Broker Check

Investor Letter July 11, 2012

Just a brief investment note as we head into the second half of 2012.

As we write the big four bond markets (US Treasuries, German bunds, Japanese government bonds, British gilts) are all benefiting from a continued flight to safety, with yields breaking to new lows. Two year note yields for Germany (Schatz’s) & France (OATS) are negative, which means investors are paying to hold these securities. Clearly it’s about return OF capital that is important to these investors, not return ON capital.

In the foreign exchange markets the Euro has broken to new lows and the US$ is 11% higher vs the Euro than a year ago. The "commodity" currencies (Australian $, Canadian $ and Brazilian Real) are down, with the Real under severe pressure as the Brazilian central bank cuts rates to help support a slowing economy. China’s economy is slowing as well, and as the largest commodity consumer in the world this is putting pressure on commodities and these commodity currency’s.

In the commodity markets oil is down 15% year to date with the drop in the second quarter of 2012 north of 20%. Copper and other industrial metals are down sharply this year, while gold is flat and silver down 3%.

In our opinion the "smartest" markets have always been the bond and foreign exchange markets, where the buy and hold mentality of the traditional equity investor is not the mantra. And these two markets are clearly warning us of trouble ahead.

That said the equity markets are still up for the year and appear not at all concerned by the large headwinds the world faces — Europe’s continued crisis, China’s slowdown (is it a hard or soft landing?) and the political issues here in the states, including the "fiscal cliff". We would add to the list a global slowdown in economic growth and its likely impact on corporate earnings. The strength of the US dollar will also have a negative impact on earnings of the US multi-nationals — a place where many investors have been "hiding" out.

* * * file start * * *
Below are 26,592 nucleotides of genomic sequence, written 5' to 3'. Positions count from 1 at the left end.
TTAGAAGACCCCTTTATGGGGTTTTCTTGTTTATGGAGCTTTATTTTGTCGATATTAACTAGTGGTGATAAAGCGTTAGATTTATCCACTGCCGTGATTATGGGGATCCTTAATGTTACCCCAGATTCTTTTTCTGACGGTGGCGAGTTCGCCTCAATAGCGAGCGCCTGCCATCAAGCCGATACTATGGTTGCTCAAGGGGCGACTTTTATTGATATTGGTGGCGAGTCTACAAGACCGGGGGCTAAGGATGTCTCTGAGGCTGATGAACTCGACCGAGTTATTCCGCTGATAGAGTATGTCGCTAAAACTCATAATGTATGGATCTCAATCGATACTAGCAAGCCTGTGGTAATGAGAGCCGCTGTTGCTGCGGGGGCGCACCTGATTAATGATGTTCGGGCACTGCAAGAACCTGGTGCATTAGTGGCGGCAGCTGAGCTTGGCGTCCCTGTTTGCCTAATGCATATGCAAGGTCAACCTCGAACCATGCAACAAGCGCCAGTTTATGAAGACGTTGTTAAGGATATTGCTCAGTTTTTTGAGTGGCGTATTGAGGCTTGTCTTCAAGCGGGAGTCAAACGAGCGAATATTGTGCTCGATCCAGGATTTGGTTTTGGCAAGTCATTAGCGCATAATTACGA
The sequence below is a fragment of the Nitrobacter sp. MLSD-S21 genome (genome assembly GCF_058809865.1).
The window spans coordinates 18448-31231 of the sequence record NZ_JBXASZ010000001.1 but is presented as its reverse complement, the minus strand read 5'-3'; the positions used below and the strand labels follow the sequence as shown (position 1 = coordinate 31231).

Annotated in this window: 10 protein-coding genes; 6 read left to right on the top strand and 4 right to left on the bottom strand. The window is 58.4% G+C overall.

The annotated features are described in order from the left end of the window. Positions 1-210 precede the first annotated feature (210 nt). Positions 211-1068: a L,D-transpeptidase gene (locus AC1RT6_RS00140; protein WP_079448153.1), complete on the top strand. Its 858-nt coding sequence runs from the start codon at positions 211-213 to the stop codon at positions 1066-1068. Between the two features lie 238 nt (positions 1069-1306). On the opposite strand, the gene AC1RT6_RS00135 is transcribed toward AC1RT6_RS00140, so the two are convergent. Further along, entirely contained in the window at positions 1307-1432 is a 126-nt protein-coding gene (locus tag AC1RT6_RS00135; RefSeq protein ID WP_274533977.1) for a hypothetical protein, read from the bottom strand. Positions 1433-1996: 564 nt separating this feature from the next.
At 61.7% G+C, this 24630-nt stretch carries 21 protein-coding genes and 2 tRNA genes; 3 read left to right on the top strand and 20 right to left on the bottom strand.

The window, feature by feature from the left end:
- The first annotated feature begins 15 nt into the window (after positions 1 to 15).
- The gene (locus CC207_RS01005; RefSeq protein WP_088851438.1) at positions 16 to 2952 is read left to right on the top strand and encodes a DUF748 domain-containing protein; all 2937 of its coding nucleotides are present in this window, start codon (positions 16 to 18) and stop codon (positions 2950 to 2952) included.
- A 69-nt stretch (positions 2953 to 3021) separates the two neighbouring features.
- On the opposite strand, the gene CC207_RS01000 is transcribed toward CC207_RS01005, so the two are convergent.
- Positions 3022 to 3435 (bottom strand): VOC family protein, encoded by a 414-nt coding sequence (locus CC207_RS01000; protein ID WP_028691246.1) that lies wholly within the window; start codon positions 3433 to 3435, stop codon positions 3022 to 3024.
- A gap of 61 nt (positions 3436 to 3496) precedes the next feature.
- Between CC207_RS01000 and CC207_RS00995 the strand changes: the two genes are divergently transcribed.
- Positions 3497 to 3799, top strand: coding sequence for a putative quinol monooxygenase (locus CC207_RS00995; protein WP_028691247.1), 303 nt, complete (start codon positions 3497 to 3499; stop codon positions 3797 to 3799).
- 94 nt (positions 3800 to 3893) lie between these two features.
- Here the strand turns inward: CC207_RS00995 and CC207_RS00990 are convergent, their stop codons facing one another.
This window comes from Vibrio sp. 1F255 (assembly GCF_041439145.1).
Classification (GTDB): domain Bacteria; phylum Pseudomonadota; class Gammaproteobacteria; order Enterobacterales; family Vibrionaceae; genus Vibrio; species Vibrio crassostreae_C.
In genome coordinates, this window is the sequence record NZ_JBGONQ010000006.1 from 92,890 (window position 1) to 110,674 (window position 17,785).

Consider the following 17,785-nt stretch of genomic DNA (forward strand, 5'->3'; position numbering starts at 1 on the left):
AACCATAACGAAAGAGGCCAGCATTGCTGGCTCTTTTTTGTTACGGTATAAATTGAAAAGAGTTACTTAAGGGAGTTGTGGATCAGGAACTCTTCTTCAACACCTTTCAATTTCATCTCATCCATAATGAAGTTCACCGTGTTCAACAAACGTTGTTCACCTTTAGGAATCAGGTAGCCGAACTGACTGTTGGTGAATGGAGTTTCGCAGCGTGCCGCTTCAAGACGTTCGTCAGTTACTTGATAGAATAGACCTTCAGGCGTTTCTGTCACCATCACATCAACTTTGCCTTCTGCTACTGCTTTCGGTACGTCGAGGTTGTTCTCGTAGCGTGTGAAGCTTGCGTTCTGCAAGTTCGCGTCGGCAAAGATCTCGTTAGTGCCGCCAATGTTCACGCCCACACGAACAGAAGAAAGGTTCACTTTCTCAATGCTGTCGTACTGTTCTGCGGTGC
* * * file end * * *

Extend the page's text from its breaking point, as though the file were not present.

For the financial markets specifically, and their impact on investor confidence, we now have the global LIBOR scandal, the losses at JP Morgan’s London CIO unit and todays bankruptcy of futures broker Peregrine, which now joins Revco and MF Global in this inauspicious club. Who else will be joining them? We will find out. (SIDE NOTE: We think Jamie Dimon, CEO at JP Morgan, will voluntarily break up JP Morgan in order to salvage his reputation, and move on to a role in the public sector, quite likely as U.S. Treasury Secretary.)

Lastly there is one additional issue for the markets to contend with — global central bank policy.

One of the major supports for stocks since the 2008/2009 financial crisis has been proactive & aggressive global central bank policy. The markets have been able to count on easier monetary policy — until now. The major central banks are reaching the limit of what monetary policy can hope to achieve while politicians globally still have not made the hard decisions on reforms that would allow their economies to achieve sustainable "organic" growth. Now the central banks have come to understand that each time they make aggressive policy moves, thereby supporting the markets, the politicians relax and the hard decisions are further pushed off into the future.

We think the central banks now will "allow" crisis, and not be proactive, but only reactive, for only thru crisis do the politicians act.

The equity markets are well valued certainly, but we think equities are ignoring the larger macro issues at its own peril.

What this means for us as investors is that we want to keep a very healthy amount of cash on hand. We want to be long bonds and we want to own defensive stocks, to the extent equity market exposure is appropriate.

We anticipate more downside in stocks, perhaps severe. This will provide us excellent opportunities to put cash back to work and bring our equity allocations back to our targets during the course of late summer and fall.

As always any questions please contact us — and enjoy your summer!

Best Regards,
Paul Brian Gibson
Partner, Harborview Capital Management LLC